People simply aren’t machines; we don’t reach a clear limit and then go off with a great big clank; instead we accumulate negatives and increase our risks until one day we make the decision to stop, …and maybe take a step back.
Those that don’t? Well maybe they go clank after all.
I once knew a young woman who cared for forty something cats, countless birds, squirrels, snakes, lizards, dogs, etc. Her life was devoted to the care of animals, and if she could help, she would. In this woman’s case, perhaps the moment when she would say ‘no’ really was the moment at which helping was no longer possible. She was a one-woman shelter without a non-profit status (much less a staff). …and she was one serious illness away from becoming the next hoarding case on the news.
I can only hope I am wrong about that.
But of course the issue is not at all confined to animal welfare practices. What got me thinking about this were some comments in an article on Chick-Fil-A by Jennifer McCreight (the Blag Hag). the piece shows nowhere near the same level of stress that I heard coming through the phone that one day at the animal shelter, but for just a paragraph or so it occurred to me that she was dealing with the same sort of problem.
I could originally understand why someone wouldn’t boycott an organization that they disagree with politically. I bet there are things I buy that support things I hate, mostly because I don’t know any better, partially because I can’t financially afford to boycott everything.
These words resonate for me, both because they reminded me of the agonizing decisions folks used to make at the animal shelter, and because it reflects another sort of problem that I think about from time to time.
Suffice to say that the question of guilt-by-consumption has crossed my mind a time or two. I wonder how many of my clothes have been made in sweat-shops, how much the animals I eat have suffered, or whether any number of corporations I have patronized might have played a role in this or that political atrocity? …just to name a few thoughts that occur to me off-hand. Reading Jen McCreight’s discussion, it struck me that the issue of consumer politics really does raise the same dilemma that used to haunt me so much working at the shelter.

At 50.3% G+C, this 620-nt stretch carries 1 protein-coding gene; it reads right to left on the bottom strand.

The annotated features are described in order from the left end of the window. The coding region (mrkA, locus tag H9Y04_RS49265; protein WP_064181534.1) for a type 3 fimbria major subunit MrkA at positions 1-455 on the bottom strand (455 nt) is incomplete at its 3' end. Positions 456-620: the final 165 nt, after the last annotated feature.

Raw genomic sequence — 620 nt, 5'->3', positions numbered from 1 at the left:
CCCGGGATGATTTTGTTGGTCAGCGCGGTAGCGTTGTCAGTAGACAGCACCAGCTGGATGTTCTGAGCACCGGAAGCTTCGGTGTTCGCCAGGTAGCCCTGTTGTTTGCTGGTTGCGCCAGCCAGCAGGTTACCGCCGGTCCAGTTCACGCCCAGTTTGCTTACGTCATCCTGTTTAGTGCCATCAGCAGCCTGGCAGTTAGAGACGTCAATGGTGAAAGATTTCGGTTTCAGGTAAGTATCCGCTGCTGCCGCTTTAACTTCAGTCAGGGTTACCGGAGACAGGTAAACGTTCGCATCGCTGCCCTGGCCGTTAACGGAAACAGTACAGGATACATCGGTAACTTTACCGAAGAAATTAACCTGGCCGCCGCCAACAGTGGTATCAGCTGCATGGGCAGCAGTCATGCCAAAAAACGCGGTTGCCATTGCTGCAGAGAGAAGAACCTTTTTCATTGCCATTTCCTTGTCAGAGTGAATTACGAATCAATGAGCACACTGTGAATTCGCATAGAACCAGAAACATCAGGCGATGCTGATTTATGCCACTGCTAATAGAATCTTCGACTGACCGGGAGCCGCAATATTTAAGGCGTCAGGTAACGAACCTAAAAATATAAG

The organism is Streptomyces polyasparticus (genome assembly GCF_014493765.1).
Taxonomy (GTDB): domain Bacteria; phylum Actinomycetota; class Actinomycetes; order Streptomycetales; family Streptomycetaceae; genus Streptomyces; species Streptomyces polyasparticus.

I am well aware that many of the products I would otherwise purchase are associated with activities I want no part of, but the question is what am I prepared to do? I can of course choose to deny my dollars to some folks in specific instances, and I can even seek out more information so as to identify more of these cases than I will get through the natural flow of information coming my way. But somewhere along the line I will choose to buy something the production of which involves real suffering by someone (or something) who doesn’t deserve it. I would love to believe that I will do so because I simply can’t afford to do otherwise, but that just isn’t literally the case, at least not in the particulars. If I, just like McCreight, cannot quite opt out of all the politically suspect transactions in my life, I can almost always do without this one or that one.
I could go on to discuss other examples, but hopefully the point is made. People typically describe our commitments in terms of limitations and boundaries, but our actual judgements are made in terms of priorities and opportunity costs.
Deciding the extent of our personal commitments to a given cause may not always be as painful as it was for that lady running a malamute rescue (and truth be told I think it is exceptionally difficult for a lot of folks working in animal welfare) but it is often a bit discomfiting. Our language reflects this tension.
…or rather, it pointedly doesn’t.